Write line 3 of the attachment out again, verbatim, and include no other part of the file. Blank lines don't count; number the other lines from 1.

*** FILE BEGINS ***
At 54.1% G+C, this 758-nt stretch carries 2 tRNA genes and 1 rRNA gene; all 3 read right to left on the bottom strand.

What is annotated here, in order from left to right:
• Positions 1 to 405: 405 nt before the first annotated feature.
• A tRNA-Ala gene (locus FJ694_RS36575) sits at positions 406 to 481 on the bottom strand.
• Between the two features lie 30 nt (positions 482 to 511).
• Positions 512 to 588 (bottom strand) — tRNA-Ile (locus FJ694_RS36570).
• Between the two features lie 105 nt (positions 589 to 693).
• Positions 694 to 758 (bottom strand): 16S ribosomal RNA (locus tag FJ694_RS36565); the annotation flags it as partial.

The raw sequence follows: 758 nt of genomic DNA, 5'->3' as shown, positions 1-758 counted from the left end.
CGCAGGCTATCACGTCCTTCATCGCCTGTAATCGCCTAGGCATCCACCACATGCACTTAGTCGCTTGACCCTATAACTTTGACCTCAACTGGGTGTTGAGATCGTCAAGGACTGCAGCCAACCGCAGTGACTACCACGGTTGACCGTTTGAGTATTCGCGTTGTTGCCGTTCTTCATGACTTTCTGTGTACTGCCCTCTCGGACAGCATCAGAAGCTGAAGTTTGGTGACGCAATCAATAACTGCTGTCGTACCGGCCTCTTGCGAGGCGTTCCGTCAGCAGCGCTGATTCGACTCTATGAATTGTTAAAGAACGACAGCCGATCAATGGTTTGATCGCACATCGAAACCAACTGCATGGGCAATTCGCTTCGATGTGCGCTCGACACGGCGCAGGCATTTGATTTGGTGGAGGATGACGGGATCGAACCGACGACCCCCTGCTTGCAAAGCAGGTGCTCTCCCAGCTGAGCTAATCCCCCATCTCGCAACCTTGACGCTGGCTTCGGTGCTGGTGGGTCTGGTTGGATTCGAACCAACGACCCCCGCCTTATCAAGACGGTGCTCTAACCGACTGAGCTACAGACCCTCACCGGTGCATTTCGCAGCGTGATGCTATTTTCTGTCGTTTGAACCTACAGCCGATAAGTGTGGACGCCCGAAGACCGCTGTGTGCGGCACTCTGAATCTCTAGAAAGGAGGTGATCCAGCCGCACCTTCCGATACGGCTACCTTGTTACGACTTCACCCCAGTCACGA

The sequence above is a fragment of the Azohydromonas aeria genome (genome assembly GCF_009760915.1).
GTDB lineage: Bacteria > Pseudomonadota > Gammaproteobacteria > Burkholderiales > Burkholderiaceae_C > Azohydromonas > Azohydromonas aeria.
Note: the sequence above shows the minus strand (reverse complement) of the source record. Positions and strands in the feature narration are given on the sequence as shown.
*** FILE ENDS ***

• Positions 1 to 405: 405 nt before the first annotated feature.